The whole background to this scene was the distribution of Baitul Maal (public funds). These advisors of Imam Ali (a.s) were saying to him that some of the beneficiaries are from the elite in society, and hence they should be granted their extra share that they have grown accustomed to receiving from the previous ruler. 

They questioned Imam Ali (a.s) on his uncompromising approach to justice whereby he allocated the same stipend to a slave who became Muslim recently and also to those who have been Muslim for a few decades. They were suggesting to Imam Ali (a.s) that to maintain the peace, these elite of society should be granted their extra share. 

Imam Ali (a.s) replied by asking whether they are suggesting he should be seeking help with injustice and unfairness on the people whom he is ruling over. He again emphasized that he will never do it!

Imam Ali (a.s) went further to say that he would distribute this Baitul Maal (public funds) equally if it was his own money, so how can he distribute it unfairly if this is the property of Allah (SWT)?


So this is important to understand, that the purpose of governance in the Prophetic Sunnah is not a right to exploit, or benefit personally. Nor is this role of leadership or governance about achieving. Rather, it is a responsibility to deliver. This is a very important foundational principle, and Rasulullah (SAWA) established his state in Madina on this principle. 

The political philosophy can be divided into 2 categories, namely internal and external politics. Internal politics talks about the relationship Rasulullah (SAWA) held with his own followers in the state of Madina and external politics is about his foreign policy ie. towards those not under his governance. We will discuss the details of these 2 categories, by focusing on the major political ethics of our beloved Prophet Muhammad (SAWA).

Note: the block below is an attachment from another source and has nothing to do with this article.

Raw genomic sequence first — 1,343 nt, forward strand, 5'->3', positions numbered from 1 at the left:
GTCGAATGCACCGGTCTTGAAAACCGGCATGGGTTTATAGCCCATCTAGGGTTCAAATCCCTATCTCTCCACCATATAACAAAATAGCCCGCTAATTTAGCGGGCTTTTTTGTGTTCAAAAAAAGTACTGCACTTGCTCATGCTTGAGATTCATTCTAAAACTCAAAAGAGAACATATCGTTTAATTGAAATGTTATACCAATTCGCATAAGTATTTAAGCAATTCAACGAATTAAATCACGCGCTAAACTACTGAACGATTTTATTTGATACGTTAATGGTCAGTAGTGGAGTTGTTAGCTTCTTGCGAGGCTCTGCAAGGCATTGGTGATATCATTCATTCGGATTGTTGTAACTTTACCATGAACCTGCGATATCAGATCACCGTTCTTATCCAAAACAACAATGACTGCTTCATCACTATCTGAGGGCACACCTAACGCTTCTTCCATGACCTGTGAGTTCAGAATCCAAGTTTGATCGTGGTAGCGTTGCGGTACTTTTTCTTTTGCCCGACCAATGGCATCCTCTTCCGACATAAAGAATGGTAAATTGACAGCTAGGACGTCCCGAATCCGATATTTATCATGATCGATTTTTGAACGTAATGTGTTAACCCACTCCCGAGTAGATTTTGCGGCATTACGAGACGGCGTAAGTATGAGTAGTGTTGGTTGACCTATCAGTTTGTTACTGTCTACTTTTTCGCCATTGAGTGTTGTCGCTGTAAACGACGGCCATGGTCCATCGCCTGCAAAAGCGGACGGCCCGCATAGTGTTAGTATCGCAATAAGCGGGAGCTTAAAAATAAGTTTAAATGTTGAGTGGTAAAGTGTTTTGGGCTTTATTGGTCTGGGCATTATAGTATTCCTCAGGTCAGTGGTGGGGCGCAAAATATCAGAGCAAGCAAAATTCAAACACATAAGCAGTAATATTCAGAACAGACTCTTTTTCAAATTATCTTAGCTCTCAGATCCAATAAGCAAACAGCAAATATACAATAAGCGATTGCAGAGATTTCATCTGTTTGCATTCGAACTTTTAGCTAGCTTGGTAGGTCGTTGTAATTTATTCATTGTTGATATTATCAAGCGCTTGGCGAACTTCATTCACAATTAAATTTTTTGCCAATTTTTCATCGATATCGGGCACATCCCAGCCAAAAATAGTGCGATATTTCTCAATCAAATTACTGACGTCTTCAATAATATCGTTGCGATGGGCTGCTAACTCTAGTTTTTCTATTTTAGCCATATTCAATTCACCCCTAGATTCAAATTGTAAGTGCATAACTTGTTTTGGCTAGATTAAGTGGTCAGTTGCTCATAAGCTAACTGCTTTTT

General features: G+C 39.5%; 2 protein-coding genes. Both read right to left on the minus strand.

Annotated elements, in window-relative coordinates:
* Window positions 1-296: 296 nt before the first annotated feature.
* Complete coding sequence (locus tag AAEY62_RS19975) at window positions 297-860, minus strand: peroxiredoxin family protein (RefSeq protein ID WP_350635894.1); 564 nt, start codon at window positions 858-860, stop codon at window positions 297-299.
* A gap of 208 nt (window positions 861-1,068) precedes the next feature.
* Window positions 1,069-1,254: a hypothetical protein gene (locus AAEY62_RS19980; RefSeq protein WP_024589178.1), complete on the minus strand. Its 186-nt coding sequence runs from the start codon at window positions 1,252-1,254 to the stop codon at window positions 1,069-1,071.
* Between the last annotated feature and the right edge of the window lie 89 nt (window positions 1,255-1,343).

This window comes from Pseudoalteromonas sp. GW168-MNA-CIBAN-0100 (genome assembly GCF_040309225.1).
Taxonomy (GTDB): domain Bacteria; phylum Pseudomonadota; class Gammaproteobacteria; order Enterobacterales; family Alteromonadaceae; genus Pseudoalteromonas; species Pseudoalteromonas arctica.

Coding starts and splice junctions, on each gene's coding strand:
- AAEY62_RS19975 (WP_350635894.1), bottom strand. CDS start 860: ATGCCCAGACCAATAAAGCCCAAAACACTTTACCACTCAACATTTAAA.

The very first ethical characteristic in the approach of our Nabi Muhammad (SAWA) is that of truthfulness and being trustworthy. Rasulullah (SAWA) began his relationship with people based the very important moral and ethical values of being truthful and trustworthy. As we have established early on, politics is the relationship between the leader and the people.

For 40 years of his life, before announcing that he received divine revelation, which he is now supposed to convey to the people as part of his mission of Prophethood, we see the Rasulullah (SAWA) ensured that his position in Mecca was firmly entrenched as someone who is truthful and trustworthy beyond any iota of doubt.


People did not know that he is a Nabi, but they definitely held him in the greatest esteem as “Sadiq” and “Ameen” ie. truthful and trustworthy. People were not Muslim. They were idol-worshippers or had other beliefs. They did not trust anybody in Mecca, but they had full trust in Rasulullah (SAWA).

When Rasulullah (SAWA) received the first revelation and he wanted to make this a public announcement, we read in history that he ascended the Mount of Safaa and called out to the people of Mecca. 

After the people of Mecca convened, Rasulullah (SAWA) asked them whether they would believe him if he said that there is an army approaching from behind this mountain to attack them. They were all unanimous in their reply by saying confidently that they have never heard Rasulullah (SAWA) misrepresenting the facts, meaning that they do believe that there is an army behind the mountain if he is reporting this.

This once again highlights the level of trust that people had for Rasulullah (SAWA), so much so that they believed whatever he relayed without thinking twice. Based upon this, Rasulullah (SAWA) then replied to them by saying that “if you believe I am trustworthy like this, then I am going to share with you that I have brought a message to you from Almighty God (SWT), your creator.”

This issue was not only confined to the pre-Islamic era or the pre-establishment of Islamic governance. This Akhlaq of Rasulullah (SAWA) of being regarded as trustworthy and truthful was consistent throughout. Even once he became the head of state, it is important to recognize that his most noteworthy attributes were about being truthful and trustworthy.


Rasulullah (SAWA) was never, ever associated with any form of corruption or debauchery. This is in stark contrast to what we see in the world today, where corruption and debauchery is the biggest problem we see everywhere.